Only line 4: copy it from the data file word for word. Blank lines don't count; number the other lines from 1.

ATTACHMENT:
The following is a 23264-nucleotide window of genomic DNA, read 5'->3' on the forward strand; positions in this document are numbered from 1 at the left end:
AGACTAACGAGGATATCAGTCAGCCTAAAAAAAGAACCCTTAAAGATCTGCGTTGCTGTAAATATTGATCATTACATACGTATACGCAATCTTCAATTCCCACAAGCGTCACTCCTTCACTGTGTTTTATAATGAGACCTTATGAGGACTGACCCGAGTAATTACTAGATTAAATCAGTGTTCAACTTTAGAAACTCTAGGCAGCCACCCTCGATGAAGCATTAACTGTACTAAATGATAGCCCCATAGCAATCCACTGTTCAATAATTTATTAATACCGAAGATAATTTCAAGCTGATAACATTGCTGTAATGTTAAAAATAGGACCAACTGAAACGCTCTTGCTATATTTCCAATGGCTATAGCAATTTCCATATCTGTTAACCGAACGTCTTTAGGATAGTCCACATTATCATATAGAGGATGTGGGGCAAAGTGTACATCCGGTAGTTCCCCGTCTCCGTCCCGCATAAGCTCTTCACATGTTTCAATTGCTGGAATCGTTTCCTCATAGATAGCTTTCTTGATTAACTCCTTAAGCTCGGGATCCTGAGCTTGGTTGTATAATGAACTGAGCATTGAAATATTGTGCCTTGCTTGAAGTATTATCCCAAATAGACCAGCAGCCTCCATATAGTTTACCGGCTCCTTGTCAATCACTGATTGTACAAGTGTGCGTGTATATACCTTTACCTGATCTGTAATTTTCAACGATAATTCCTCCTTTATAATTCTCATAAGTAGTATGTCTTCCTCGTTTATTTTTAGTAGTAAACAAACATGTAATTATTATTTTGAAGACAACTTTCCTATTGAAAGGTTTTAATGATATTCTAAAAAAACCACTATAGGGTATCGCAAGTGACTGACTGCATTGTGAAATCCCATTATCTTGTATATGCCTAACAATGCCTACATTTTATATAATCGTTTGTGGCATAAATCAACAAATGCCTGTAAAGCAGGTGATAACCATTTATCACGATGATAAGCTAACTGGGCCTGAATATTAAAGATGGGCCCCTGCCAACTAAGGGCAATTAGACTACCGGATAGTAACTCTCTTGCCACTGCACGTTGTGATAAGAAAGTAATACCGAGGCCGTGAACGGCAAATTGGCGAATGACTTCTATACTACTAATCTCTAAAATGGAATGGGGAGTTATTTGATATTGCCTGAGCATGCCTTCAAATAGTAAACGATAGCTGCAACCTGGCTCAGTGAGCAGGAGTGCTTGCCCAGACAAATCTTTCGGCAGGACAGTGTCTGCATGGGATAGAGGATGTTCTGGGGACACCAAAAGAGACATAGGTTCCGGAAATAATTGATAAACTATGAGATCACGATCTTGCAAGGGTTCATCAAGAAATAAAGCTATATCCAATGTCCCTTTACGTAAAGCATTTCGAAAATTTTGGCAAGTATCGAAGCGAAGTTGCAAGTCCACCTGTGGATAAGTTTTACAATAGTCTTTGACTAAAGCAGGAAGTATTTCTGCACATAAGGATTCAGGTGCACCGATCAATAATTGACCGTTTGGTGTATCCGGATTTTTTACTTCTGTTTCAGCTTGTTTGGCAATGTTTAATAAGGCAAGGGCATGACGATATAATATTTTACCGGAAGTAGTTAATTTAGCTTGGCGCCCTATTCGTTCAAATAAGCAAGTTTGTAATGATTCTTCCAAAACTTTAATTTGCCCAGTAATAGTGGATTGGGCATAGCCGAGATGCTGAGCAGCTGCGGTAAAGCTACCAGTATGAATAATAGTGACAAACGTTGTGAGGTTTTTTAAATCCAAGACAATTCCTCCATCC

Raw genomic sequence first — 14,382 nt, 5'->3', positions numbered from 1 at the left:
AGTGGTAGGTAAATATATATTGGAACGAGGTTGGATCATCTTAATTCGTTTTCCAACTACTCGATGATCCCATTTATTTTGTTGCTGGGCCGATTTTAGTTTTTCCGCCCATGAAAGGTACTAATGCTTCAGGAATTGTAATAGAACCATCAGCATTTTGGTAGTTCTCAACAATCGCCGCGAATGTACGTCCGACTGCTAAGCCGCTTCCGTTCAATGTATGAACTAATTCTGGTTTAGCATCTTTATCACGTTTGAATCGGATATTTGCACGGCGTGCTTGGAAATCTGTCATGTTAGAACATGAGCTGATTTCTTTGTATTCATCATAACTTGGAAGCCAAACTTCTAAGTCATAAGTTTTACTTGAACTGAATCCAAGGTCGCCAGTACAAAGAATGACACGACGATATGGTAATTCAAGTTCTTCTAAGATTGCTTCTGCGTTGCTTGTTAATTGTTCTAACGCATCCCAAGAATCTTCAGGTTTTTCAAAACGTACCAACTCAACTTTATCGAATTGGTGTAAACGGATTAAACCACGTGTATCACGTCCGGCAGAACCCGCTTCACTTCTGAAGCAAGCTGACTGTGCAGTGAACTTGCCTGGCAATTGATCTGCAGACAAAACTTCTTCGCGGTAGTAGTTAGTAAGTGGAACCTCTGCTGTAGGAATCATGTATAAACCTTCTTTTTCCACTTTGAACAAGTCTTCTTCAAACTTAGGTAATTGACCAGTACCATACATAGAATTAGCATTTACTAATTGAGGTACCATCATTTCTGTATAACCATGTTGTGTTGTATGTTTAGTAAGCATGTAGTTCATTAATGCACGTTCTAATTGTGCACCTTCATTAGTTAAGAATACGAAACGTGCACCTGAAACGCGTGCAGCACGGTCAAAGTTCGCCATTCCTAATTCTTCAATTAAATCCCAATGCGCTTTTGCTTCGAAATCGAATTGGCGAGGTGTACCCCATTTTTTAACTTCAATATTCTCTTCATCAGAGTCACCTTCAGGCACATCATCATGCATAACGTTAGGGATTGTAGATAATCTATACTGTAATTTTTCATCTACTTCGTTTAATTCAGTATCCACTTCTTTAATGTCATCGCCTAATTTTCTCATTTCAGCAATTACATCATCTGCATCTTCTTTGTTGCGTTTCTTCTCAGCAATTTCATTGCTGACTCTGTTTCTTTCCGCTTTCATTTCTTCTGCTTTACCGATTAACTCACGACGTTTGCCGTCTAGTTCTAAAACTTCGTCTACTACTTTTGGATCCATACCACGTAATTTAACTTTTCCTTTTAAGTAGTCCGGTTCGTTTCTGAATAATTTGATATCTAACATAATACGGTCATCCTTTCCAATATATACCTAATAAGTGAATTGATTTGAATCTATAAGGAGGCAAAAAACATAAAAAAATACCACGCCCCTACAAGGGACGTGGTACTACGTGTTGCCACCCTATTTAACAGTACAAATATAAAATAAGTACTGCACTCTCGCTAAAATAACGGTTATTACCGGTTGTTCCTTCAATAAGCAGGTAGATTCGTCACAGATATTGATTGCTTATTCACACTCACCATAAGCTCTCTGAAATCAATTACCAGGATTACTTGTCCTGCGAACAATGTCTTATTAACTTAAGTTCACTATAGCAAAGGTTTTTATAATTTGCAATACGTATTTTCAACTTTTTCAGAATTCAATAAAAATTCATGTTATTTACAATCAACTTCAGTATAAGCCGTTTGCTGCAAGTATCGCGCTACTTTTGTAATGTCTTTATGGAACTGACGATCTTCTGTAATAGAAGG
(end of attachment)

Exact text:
AGTGGTAGGTAAATATATATTGGAACGAGGTTGGATCATCTTAATTCGTTTTCCAACTACTCGATGATCCCATTTATTTTGTTGCTGGGCCGATTTTAGTTTTTCCGCCCATGAAAGGTACTAATGCTTCAGGAATTGTAATAGAACCATCAGCATTTTGGTAGTTCTCAACAATCGCCGCGAATGTACGTCCGACTGCTAAGCCGCTTCCGTTCAATGTATGAACTAATTCTGGTTTAGCATCTTTATCACGTTTGAATCGGATATTTGCACGGCGTGCTTGGAAATCTGTCATGTTAGAACATGAGCTGATTTCTTTGTATTCATCATAACTTGGAAGCCAAACTTCTAAGTCATAAGTTTTACTTGAACTGAATCCAAGGTCGCCAGTACAAAGAATGACACGACGATATGGTAATTCAAGTTCTTCTAAGATTGCTTCTGCGTTGCTTGTTAATTGTTCTAACGCATCCCAAGAATCTTCAGGTTTTTCAAAACGTACCAACTCAACTTTATCGAATTGGTGTAAACGGATTAAACCACGTGTATCACGTCCGGCAGAACCCGCTTCACTTCTGAAGCAAGCTGACTGTGCAGTGAACTTGCCTGGCAATTGATCTGCAGACAAAACTTCTTCGCGGTAGTAGTTAGTAAGTGGAACCTCTGCTGTAGGAATCATGTATAAACCTTCTTTTTCCACTTTGAACAAGTCTTCTTCAAACTTAGGTAATTGACCAGTACCATACATAGAATTAGCATTTACTAATTGAGGTACCATCATTTCTGTATAACCATGTTGTGTTGTATGTTTAGTAAGCATGTAGTTCATTAATGCACGTTCTAATTGTGCACCTTCATTAGTTAAGAATACGAAACGTGCACCTGAAACGCGTGCAGCACGGTCAAAGTTCGCCATTCCTAATTCTTCAATTAAATCCCAATGCGCTTTTGCTTCGAAATCGAATTGGCGAGGTGTACCCCATTTTTTAACTTCAATATTCTCTTCATCAGAGTCACCTTCAGGCACATCATCATGCATAACGTTAGGGATTGTAGATAATCTATACTGTAATTTTTCATCTACTTCGTTTAATTCAGTATCCACTTCTTTAATGTCATCGCCTAATTTTCTCATTTCAGCAATTACATCATCTGCATCTTCTTTGTTGCGTTTCTTCTCAGCAATTTCATTGCTGACTCTGTTTCTTTCCGCTTTCATTTCTTCTGCTTTACCGATTAACTCACGACGTTTGCCGTCTAGTTCTAAAACTTCGTCTACTACTTTTGGATCCATACCACGTAATTTAACTTTTCCTTTTAAGTAGTCCGGTTCGTTTCTGAATAATTTGATATCTAACATAATACGGTCATCCTTTCCAATATATACCTAATAAGTGAATTGATTTGAATCTATAAGGAGGCAAAAAACATAAAAAAATACCACGCCCCTACAAGGGACGTGGTACTACGTGTTGCCACCCTATTTAACAGTACAAATATAAAATAAGTACTGCACTCTCGCTAAAATAACGGTTATTACCGGTTGTTCCTTCAATAAGCAGGTAGATTCGTCACAGATATTGATTGCTTATTCACACTCACCATAAGCTCTCTGAAATCAATTACCAGGATTACTTGTCCTGCGAACAATGTCTTATTAACTTAAGTTCACTATAGCAAAGGTTTTTATAATTTGCAATACGTATTTTCAACTTTTTCAGAATTCAATAAAAATTCATGTTATTTACAATCAACTTCAGTATAAGCCGTTTGCTGCAAGTATCGCGCTACTTTTGTAATGTCTTTATGGAACTGACGATCTTCTGTAATAGAAGG